702013379 704030867 708691187
    708374743 712748719 713581951
    704387447 707015741 704308279
    710872423 707947453 704996429
    706323757 705031051 714623803
    ”’

    keys = [int(i) for i in keys.strip().split()]

    # uses algorithm from paxis problem: three binary algorithms
    def gcd(a, b):
    if a == 0: return b
    if b == 0: return a
    if a % 2 == 0 and b % 2 == 0:
    return gcd(a >> 1, b >> 1) <> 1, b)
    if b % 2 == 0: return gcd(a, b >> 1)
    if a > b: return gcd(a-b, b)
    else: return gcd(a, b-a)

    def algo1(keys):
    result = set()
    for x,y in itertools.combinations(keys, 2):
    g = gcd(x,y)
    if g > 1:
    result.add(g)
    return list(result)

    def algo2(keys):
    prod = reduce(lambda x,y: x*y, keys)

    result = set()
    for key in keys:
    g = gcd(key, (prod % key**2)/key)
    if g > 1:
    result.add(g)
    return [int(x) for x in result]

    print algo1(keys)
    print algo2(keys)

  4. programmingpraxis said

    Johann: If you know Nadia, please point out this blog entry to her.

    Diego: You’re making it too complicated. Let’s say the keys are K_1 through K_21. Multiply them together to produce K_prod. Then for each K_i, reduce K_prod modulo K_i squared, divide by K_i, and take the gcd with K_i; if the gcd is greater than 1, you’ve found a factor.

  5. PHP CLI :

    <?
    $keys=array(gmp_init(708894553),gmp_init(704488409),gmp_init(705674273),gmp_init(707478271),gmp_init(710167019),gmp_init(708093251),gmp_init(702013379),gmp_init(704030867),gmp_init(708691187),gmp_init(708374743),gmp_init(712748719),gmp_init(713581951),gmp_init(704387447),gmp_init(707015741),gmp_init(704308279),gmp_init(710872423),gmp_init(707947453),gmp_init(704996429),gmp_init(706323757),gmp_init(705031051),gmp_init(714623803));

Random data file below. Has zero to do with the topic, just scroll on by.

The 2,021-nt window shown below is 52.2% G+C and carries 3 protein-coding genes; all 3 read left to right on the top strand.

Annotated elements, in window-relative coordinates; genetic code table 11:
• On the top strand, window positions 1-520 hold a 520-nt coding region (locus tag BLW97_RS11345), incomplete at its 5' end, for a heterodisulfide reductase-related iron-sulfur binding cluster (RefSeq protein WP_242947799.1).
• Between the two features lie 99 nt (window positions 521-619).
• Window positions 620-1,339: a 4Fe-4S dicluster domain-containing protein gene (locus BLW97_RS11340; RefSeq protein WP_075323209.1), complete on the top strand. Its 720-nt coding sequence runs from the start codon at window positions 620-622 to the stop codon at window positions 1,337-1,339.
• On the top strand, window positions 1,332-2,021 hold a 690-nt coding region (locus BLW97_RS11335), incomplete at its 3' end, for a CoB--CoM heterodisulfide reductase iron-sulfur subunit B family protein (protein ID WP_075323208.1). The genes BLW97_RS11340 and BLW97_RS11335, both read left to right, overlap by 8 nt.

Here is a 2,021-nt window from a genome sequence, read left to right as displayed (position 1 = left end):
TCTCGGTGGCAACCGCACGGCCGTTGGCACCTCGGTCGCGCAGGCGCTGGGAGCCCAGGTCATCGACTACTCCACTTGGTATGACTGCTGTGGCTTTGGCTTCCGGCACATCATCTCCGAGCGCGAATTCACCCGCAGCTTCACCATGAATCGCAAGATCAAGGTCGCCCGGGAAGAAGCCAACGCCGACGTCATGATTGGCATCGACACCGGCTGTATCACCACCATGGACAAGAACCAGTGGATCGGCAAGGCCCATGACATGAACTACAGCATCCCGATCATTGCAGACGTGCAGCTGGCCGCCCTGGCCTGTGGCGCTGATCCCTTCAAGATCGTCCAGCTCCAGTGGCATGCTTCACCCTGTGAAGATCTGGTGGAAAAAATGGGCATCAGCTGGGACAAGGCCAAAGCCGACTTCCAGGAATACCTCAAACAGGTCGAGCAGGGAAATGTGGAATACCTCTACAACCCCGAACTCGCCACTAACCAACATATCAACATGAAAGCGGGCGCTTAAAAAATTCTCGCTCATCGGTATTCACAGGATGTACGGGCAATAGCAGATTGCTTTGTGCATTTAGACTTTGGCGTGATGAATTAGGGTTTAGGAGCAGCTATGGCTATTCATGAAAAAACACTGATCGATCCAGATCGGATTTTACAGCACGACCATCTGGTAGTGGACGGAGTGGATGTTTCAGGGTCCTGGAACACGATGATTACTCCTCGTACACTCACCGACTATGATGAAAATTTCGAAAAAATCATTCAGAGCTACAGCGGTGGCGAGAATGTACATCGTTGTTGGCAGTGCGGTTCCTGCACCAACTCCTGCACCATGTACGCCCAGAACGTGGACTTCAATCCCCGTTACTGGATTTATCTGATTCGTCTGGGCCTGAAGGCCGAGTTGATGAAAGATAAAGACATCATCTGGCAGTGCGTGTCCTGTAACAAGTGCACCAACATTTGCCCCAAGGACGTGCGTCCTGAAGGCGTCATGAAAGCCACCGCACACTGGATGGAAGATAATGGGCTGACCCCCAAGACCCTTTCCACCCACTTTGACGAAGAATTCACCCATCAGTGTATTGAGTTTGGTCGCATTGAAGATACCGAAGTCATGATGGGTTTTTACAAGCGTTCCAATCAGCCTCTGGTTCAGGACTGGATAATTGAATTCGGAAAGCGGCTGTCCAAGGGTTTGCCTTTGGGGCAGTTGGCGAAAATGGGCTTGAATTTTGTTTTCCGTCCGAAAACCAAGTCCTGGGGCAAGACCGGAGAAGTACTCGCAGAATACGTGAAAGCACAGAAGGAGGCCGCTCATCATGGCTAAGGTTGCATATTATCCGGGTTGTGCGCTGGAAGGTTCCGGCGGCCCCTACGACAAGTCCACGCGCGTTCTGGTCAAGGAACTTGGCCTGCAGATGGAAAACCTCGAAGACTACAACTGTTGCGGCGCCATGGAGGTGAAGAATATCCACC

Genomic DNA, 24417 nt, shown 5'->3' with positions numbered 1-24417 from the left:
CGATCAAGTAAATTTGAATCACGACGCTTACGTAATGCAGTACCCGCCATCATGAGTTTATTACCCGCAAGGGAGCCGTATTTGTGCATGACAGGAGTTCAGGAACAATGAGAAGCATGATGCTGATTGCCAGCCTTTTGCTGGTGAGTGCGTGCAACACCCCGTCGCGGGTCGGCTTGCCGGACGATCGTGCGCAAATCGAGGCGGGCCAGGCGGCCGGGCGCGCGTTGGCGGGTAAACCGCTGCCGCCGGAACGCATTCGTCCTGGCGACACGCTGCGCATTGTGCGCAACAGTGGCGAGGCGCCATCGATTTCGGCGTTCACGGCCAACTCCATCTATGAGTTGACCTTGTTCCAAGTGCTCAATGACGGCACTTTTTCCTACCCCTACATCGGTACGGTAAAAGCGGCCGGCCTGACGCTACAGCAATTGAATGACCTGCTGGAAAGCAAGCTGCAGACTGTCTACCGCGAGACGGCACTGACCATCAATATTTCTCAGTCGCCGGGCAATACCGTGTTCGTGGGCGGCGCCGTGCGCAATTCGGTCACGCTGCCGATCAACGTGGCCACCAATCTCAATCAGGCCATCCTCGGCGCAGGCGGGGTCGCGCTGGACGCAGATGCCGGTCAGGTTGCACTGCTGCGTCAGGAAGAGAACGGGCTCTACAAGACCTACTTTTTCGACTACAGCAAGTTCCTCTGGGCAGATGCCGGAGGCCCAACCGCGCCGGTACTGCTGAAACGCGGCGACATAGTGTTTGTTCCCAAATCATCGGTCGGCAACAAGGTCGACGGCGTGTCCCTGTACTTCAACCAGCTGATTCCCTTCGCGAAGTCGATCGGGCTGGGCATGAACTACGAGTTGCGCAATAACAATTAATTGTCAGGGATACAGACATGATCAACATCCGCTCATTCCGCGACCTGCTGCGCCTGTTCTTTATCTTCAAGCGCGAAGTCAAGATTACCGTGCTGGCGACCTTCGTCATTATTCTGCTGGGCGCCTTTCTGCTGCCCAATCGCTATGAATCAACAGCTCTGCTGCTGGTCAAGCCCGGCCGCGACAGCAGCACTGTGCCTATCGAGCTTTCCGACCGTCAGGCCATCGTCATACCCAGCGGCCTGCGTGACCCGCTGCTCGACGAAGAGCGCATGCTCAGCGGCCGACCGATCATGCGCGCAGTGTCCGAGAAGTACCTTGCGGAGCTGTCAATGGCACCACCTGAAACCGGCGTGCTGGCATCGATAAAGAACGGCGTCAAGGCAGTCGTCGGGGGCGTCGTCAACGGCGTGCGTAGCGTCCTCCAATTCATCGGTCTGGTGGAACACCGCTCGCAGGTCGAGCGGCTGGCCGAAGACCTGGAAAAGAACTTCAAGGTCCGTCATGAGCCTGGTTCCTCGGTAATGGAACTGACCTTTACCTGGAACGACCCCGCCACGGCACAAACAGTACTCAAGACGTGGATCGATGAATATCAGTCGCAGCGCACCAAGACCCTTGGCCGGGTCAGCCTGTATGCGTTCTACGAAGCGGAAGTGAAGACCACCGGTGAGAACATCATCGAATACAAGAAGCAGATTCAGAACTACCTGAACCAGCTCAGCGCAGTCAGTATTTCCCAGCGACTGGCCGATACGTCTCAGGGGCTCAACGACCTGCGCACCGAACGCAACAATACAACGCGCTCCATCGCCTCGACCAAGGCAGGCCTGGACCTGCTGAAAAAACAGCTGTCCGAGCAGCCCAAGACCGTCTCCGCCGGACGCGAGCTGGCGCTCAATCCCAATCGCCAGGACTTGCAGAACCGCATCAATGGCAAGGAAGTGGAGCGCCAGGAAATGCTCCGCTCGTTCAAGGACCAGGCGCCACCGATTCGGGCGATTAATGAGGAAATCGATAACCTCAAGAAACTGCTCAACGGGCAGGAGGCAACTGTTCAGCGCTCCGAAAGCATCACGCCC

$prod=gmp_init(1);
    foreach($keys as $k)
    	$prod=gmp_mul($prod,$k);
    foreach ($keys as $k)
    {
    	$val=gmp_strval(gmp_gcd($k,gmp_div(gmp_mod($prod,gmp_pow($k,2)),$k)));
    	if($val!=1) print $val."\n";
    }
    ?>
    
  6. output:

    12401
    12421
    12451
    12457
    12379
    12457
    12451
    12377
    12421
    12379
    12401
    12377
    

    right?

  7. [...] public keys are insecure. A couple days ago I noticed that the excellent Programming Praxis has a challenge based on that research and subsequent reporting in the press. This is excellent because it exposes [...]

  8. Sam Kennedy said

    I managed to do it eventually, this has to be one of the most interesting exercises I’ve completed on here, along with the spigot algorithm for pi and the Mark V. Shaney exercise.

    #include <iostream>
    #include <mpir.h>
    #include <vector>
    #include <boost/random/mersenne_twister.hpp>
    #include <boost/random/uniform_int_distribution.hpp>
    #include <time.h>
    #include <Windows.h>
    
    using namespace std;
    
    vector<long long> list_of_primes;
    
    boost::random::mt19937 gen;
    
    int sieve(){
        vector<int> consecutive;
        int p = 0;
        int i;
    
        cout << "Initialising...\n";
    
        consecutive.push_back(0);
        consecutive.push_back(0);
        consecutive.push_back(2);
    
        for(i = 3; i <= 50000; i+=2) {
            consecutive.push_back(i);
            consecutive.push_back(0);
        }
    
        while(p <= 50000) {
            if(consecutive[p] != 0) {
                p = consecutive[p];
                for(i = p; i <= 50000; i+=p) {
                    if(i > p && consecutive[i] != 0) {
                        consecutive[i] = 0;
                    }
                }
            }
            p++;
        }
        for(i = 0; i <= 50000; i++) {
            if(consecutive[i] != 0) {
                list_of_primes.push_back(consecutive[i]);
            }
        }
    	consecutive.erase(consecutive.begin(), consecutive.end());
        return 0;
    }
    
    int main(){
    	sieve();
    	gen.seed(static_cast<unsigned int>(time(0)));
    	vector<long long> values_for_p;